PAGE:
India Markets closed

China’s bitcoin miner Canaan Creative files for $400 million IPO on Nasdaq

FILE PHOTO: Picture illustration of a small toy figurine and representations of the Bitcoin virtual currency displayed in front of an image of China's flag

BEIJING (Reuters) - Canaan Creative, one of China's biggest bitcoin mining hardware makers, filed to publicly list on the Nasdaq on Monday to raise $400 million, marking at least its third attempt to do so after previous failed tries in mainland China and Hong Kong.

The Hangzhou-based company, which describes itself as the world’s second largest bitcoin mining machine designer and maker in its prospectus, said it wanted to use the cash to fund research into artificial intelligence and blockchain research, as well as pay off debts.

It did not say why it had decided to try again for another initial public offering at this time. It tried to list itself in China three years ago through a reverse merger by buying a Shandong-based electric equipment maker and then again filed for a Hong Kong float last year, however both plans fell through as regulators had doubts about its business model and prospects.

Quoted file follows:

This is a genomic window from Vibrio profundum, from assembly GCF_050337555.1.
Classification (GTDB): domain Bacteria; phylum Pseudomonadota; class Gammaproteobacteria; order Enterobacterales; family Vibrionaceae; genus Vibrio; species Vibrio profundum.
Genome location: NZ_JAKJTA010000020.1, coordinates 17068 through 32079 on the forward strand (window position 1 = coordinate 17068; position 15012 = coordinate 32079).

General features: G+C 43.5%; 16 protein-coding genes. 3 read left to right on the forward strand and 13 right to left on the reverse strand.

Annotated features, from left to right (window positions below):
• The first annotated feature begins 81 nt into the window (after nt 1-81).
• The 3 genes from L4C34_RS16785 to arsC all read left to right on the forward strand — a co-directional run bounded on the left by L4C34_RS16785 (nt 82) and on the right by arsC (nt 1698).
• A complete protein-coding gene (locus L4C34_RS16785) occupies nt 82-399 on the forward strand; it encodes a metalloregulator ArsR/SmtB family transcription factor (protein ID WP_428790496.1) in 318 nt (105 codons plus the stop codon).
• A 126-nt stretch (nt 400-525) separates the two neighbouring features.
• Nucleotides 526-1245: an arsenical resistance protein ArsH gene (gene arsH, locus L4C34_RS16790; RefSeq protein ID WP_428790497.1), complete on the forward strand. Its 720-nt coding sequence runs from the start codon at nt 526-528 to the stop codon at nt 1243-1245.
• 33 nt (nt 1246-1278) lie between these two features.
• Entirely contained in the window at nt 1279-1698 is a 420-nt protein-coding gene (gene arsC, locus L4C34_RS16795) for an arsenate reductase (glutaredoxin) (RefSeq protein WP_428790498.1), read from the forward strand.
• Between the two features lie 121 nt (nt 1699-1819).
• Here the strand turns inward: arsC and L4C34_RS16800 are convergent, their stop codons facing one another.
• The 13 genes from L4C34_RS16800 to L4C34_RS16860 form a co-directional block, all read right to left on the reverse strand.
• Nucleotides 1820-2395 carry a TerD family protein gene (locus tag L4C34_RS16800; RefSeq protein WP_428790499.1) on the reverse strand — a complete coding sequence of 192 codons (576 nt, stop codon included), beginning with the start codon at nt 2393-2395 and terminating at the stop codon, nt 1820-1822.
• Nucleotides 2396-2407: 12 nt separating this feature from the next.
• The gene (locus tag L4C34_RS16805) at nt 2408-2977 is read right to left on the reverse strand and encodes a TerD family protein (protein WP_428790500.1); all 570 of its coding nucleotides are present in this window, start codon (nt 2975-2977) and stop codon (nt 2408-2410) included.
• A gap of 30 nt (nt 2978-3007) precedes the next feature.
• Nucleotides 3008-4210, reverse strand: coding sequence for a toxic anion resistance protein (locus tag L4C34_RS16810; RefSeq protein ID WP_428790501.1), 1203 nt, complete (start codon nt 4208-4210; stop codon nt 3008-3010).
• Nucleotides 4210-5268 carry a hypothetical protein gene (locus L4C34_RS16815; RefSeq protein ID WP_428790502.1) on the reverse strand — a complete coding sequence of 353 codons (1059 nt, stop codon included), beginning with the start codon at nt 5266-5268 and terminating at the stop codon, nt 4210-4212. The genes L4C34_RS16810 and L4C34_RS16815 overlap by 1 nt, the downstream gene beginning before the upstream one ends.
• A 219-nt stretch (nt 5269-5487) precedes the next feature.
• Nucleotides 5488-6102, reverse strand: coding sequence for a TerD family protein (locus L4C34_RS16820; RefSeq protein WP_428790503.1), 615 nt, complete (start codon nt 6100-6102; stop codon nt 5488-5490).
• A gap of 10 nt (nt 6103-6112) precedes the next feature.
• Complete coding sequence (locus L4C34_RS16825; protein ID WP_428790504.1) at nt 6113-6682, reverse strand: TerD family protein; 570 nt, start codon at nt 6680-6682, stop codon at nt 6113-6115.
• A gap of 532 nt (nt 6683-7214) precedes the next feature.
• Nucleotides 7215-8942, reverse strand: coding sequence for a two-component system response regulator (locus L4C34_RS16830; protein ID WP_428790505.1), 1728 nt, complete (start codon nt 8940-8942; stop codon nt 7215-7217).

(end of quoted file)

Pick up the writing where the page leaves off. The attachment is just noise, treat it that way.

Its application on Nasdaq comes shortly after Chinese President Xi Jinping made comments last week encouraging the development of blockchain technology, which sent the shares of blockchain and digital currency-linked firms, and the bitcoin price, soaring.

The fate of bitcoin and bitcoin mining in China, however, remains unclear as Beijing shut down local cryptocurrency exchanges in 2017 and in April signalled that it wants to eliminate bitcoin mining in the country. Chinese state media have also said that blockchain innovation should not be seen as a boost for virtual currency speculation.

Founded in 2013, Canaan designs and sells high-performance integrated circuits and is behind the Avalon series of bitcoin mining machines. Banks working on Canaan’s Nasdaq IPO are Credit Suisse, Citigroup, China Renaissance and CMB International.


(Reporting by Yingzhi Yang in Beijing and Brenda Goh in Shanghai, editing by Louise Heavens)